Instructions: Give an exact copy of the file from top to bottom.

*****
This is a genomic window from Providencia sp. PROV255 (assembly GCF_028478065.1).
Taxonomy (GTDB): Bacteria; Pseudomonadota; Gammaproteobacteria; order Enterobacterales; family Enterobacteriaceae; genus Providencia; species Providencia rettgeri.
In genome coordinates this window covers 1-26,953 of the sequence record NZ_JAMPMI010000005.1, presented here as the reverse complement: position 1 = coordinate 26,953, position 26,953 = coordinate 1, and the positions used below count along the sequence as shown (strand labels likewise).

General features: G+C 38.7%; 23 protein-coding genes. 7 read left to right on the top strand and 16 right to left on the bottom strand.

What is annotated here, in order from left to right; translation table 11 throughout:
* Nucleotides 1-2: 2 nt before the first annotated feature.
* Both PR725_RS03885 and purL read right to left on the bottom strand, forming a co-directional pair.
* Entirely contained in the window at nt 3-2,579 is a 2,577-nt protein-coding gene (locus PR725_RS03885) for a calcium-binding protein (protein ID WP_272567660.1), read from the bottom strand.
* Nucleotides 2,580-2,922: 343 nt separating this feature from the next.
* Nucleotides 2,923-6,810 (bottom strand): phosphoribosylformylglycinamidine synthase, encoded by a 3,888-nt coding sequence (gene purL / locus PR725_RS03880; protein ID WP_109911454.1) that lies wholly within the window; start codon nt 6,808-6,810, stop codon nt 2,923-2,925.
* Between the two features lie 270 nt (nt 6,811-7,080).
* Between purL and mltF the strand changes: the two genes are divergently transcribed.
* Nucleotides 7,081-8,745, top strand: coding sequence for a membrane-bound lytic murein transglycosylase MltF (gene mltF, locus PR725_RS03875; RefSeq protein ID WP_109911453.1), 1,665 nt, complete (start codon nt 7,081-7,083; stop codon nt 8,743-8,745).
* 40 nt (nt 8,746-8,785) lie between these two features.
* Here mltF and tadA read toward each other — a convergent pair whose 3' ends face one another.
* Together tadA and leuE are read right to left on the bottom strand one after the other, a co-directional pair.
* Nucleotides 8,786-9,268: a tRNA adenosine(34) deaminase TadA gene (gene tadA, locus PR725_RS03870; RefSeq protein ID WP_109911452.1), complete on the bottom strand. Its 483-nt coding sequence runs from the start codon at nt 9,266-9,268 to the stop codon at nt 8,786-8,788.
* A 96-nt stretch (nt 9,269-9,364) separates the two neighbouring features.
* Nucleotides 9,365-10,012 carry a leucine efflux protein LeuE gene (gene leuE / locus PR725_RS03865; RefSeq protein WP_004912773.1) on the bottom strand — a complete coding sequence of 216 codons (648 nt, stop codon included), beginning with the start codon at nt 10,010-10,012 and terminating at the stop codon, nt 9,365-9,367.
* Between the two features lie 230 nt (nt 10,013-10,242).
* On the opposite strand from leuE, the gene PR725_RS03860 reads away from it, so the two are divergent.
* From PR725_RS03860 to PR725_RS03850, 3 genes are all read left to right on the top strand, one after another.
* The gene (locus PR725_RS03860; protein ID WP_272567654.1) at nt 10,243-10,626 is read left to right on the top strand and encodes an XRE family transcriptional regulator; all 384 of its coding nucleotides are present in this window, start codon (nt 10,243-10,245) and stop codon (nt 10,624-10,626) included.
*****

This is a genomic window from Providencia sp. PROV255 (assembly GCF_028478065.1).
Taxonomy (GTDB): Bacteria; Pseudomonadota; Gammaproteobacteria; order Enterobacterales; family Enterobacteriaceae; genus Providencia; species Providencia rettgeri.
In genome coordinates this window covers 1-26,953 of the sequence record NZ_JAMPMI010000005.1, presented here as the reverse complement: position 1 = coordinate 26,953, position 26,953 = coordinate 1, and the positions used below count along the sequence as shown (strand labels likewise).

General features: G+C 38.7%; 23 protein-coding genes. 7 read left to right on the top strand and 16 right to left on the bottom strand.

What is annotated here, in order from left to right; translation table 11 throughout:
* Nucleotides 1-2: 2 nt before the first annotated feature.
* Both PR725_RS03885 and purL read right to left on the bottom strand, forming a co-directional pair.
* Entirely contained in the window at nt 3-2,579 is a 2,577-nt protein-coding gene (locus PR725_RS03885) for a calcium-binding protein (protein ID WP_272567660.1), read from the bottom strand.
* Nucleotides 2,580-2,922: 343 nt separating this feature from the next.
* Nucleotides 2,923-6,810 (bottom strand): phosphoribosylformylglycinamidine synthase, encoded by a 3,888-nt coding sequence (gene purL / locus PR725_RS03880; protein ID WP_109911454.1) that lies wholly within the window; start codon nt 6,808-6,810, stop codon nt 2,923-2,925.
* Between the two features lie 270 nt (nt 6,811-7,080).
* Between purL and mltF the strand changes: the two genes are divergently transcribed.
* Nucleotides 7,081-8,745, top strand: coding sequence for a membrane-bound lytic murein transglycosylase MltF (gene mltF, locus PR725_RS03875; RefSeq protein ID WP_109911453.1), 1,665 nt, complete (start codon nt 7,081-7,083; stop codon nt 8,743-8,745).
* 40 nt (nt 8,746-8,785) lie between these two features.
* Here mltF and tadA read toward each other — a convergent pair whose 3' ends face one another.
* Together tadA and leuE are read right to left on the bottom strand one after the other, a co-directional pair.
* Nucleotides 8,786-9,268: a tRNA adenosine(34) deaminase TadA gene (gene tadA, locus PR725_RS03870; RefSeq protein ID WP_109911452.1), complete on the bottom strand. Its 483-nt coding sequence runs from the start codon at nt 9,266-9,268 to the stop codon at nt 8,786-8,788.
* A 96-nt stretch (nt 9,269-9,364) separates the two neighbouring features.
* Nucleotides 9,365-10,012 carry a leucine efflux protein LeuE gene (gene leuE / locus PR725_RS03865; RefSeq protein WP_004912773.1) on the bottom strand — a complete coding sequence of 216 codons (648 nt, stop codon included), beginning with the start codon at nt 10,010-10,012 and terminating at the stop codon, nt 9,365-9,367.
* Between the two features lie 230 nt (nt 10,013-10,242).
* On the opposite strand from leuE, the gene PR725_RS03860 reads away from it, so the two are divergent.
* From PR725_RS03860 to PR725_RS03850, 3 genes are all read left to right on the top strand, one after another.
* The gene (locus PR725_RS03860; protein ID WP_272567654.1) at nt 10,243-10,626 is read left to right on the top strand and encodes an XRE family transcriptional regulator; all 384 of its coding nucleotides are present in this window, start codon (nt 10,243-10,245) and stop codon (nt 10,624-10,626) included.